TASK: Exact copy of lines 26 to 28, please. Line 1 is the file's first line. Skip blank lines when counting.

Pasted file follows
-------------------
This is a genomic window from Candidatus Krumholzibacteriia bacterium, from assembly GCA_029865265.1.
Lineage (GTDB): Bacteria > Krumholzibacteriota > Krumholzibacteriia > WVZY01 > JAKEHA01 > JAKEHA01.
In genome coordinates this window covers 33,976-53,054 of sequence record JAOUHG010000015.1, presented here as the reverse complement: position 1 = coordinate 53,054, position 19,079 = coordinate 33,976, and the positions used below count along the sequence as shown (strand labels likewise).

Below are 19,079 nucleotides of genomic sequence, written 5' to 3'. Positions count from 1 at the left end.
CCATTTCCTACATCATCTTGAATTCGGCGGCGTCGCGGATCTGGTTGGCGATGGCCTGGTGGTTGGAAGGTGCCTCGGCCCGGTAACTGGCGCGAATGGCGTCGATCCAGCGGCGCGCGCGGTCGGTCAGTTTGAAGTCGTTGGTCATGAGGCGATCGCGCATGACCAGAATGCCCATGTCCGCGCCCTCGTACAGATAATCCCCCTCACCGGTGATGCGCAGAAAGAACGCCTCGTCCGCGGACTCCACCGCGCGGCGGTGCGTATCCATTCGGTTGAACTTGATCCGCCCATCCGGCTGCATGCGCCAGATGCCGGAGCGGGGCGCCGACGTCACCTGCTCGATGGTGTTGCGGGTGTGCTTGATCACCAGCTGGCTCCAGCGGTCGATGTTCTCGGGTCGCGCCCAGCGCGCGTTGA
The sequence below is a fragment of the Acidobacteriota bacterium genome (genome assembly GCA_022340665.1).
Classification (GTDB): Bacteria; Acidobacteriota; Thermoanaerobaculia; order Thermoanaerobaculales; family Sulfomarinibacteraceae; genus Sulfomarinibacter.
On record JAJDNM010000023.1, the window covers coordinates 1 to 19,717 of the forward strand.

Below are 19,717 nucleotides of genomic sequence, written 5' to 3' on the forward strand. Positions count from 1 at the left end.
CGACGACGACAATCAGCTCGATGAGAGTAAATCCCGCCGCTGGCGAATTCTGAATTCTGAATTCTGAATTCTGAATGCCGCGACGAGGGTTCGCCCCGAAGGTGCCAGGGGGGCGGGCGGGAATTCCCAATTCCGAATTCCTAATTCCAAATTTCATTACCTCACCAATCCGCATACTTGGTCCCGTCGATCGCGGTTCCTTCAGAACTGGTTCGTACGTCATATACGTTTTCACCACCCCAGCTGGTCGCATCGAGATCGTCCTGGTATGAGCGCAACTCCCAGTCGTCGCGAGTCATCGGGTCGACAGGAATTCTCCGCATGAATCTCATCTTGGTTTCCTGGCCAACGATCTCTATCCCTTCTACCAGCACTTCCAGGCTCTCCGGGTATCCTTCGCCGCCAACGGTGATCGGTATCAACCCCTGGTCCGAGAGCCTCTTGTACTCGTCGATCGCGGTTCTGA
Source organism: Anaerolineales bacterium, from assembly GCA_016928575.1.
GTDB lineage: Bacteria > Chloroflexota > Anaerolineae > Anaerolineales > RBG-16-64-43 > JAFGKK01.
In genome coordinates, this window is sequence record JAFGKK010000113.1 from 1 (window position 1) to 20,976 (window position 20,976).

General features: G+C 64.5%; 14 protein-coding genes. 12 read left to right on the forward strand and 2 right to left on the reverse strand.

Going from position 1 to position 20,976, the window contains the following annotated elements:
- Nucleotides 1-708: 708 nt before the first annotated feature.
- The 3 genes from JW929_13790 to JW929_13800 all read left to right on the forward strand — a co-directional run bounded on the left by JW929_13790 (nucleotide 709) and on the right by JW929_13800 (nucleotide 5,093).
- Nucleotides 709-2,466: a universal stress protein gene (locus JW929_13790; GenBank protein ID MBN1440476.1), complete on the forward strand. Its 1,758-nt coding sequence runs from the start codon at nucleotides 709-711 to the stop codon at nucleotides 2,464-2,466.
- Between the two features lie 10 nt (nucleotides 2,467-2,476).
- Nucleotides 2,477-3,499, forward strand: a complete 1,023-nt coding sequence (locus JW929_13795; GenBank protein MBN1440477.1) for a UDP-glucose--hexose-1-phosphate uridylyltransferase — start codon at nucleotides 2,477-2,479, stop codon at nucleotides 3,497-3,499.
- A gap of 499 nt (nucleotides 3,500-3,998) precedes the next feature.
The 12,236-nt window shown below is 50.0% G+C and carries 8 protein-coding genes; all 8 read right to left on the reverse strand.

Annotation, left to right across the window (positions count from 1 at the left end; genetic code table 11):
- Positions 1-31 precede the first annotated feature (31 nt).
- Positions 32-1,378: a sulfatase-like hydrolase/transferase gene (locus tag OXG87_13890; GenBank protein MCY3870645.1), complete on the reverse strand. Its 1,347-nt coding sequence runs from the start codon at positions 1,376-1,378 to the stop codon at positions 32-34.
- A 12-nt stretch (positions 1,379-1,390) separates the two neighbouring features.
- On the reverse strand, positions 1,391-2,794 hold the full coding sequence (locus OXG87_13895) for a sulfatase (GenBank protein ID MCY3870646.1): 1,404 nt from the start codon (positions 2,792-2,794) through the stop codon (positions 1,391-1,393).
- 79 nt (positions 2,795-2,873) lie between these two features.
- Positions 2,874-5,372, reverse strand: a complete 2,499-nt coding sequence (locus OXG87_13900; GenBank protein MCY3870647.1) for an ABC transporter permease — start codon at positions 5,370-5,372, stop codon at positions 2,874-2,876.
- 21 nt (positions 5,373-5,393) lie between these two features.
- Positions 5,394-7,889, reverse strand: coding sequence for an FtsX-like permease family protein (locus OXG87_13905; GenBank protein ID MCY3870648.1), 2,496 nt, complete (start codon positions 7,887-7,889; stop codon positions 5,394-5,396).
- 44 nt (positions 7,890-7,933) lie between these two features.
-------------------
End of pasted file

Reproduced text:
- A 12-nt stretch (positions 1,379-1,390) separates the two neighbouring features.
- On the reverse strand, positions 1,391-2,794 hold the full coding sequence (locus OXG87_13895) for a sulfatase (GenBank protein ID MCY3870646.1): 1,404 nt from the start codon (positions 2,792-2,794) through the stop codon (positions 1,391-1,393).
- 79 nt (positions 2,795-2,873) lie between these two features.